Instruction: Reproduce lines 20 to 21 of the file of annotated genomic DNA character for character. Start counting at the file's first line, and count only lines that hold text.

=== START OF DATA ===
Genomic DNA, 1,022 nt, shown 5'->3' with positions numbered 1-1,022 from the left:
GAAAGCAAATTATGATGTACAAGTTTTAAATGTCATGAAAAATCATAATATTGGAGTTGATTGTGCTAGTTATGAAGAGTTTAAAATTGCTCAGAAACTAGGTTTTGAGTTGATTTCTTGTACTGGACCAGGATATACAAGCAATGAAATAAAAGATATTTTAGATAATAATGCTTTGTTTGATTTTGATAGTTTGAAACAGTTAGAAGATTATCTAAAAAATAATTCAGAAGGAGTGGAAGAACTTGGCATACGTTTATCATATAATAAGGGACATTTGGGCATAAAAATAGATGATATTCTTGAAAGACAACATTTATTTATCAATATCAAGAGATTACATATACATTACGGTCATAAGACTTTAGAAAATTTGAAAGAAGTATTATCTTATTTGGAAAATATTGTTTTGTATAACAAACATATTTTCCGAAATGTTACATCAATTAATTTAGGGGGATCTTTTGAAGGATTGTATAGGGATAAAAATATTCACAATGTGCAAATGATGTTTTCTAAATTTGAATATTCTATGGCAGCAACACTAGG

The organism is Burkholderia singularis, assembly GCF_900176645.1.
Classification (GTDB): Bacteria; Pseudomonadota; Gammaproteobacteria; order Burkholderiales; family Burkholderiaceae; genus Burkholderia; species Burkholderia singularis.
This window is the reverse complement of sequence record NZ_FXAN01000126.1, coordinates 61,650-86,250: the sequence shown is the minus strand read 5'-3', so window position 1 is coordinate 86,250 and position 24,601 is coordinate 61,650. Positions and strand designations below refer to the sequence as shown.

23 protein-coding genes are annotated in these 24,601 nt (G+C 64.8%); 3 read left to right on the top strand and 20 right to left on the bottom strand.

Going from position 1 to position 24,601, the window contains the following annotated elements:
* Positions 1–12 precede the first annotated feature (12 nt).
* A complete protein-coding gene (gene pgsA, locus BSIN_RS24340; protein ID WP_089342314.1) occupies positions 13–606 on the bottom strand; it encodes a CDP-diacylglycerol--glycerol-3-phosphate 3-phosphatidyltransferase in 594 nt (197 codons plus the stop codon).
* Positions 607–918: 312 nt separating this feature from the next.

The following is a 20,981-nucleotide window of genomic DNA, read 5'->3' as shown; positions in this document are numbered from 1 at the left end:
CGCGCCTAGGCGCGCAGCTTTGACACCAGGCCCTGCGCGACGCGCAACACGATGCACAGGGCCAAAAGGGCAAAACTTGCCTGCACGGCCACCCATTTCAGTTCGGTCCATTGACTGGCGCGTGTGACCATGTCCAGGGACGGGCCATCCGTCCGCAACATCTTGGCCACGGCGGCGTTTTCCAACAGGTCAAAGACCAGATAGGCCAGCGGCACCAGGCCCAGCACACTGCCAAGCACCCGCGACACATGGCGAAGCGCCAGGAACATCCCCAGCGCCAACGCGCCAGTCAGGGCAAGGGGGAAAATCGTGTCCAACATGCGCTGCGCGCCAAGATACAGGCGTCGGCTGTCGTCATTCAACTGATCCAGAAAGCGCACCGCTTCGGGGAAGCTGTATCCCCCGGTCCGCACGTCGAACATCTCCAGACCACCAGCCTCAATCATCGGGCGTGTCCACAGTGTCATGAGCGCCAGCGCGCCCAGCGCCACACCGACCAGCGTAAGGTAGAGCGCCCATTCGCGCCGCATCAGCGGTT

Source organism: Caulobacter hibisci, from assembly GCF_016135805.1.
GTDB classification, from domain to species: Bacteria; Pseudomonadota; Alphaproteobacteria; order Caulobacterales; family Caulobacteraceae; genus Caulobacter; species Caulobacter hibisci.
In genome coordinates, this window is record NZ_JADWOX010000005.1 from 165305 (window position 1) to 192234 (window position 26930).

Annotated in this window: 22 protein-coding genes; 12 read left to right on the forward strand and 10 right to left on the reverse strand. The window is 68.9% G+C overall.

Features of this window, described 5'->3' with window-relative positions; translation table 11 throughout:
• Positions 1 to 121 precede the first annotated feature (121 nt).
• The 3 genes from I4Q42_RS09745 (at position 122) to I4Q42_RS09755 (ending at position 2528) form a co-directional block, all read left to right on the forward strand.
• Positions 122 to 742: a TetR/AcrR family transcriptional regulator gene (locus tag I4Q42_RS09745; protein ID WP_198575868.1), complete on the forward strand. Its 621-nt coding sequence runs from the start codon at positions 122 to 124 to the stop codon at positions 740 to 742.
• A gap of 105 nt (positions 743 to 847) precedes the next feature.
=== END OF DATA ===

• Positions 122 to 742: a TetR/AcrR family transcriptional regulator gene (locus tag I4Q42_RS09745; protein ID WP_198575868.1), complete on the forward strand. Its 621-nt coding sequence runs from the start codon at positions 122 to 124 to the stop codon at positions 740 to 742.
• A gap of 105 nt (positions 743 to 847) precedes the next feature.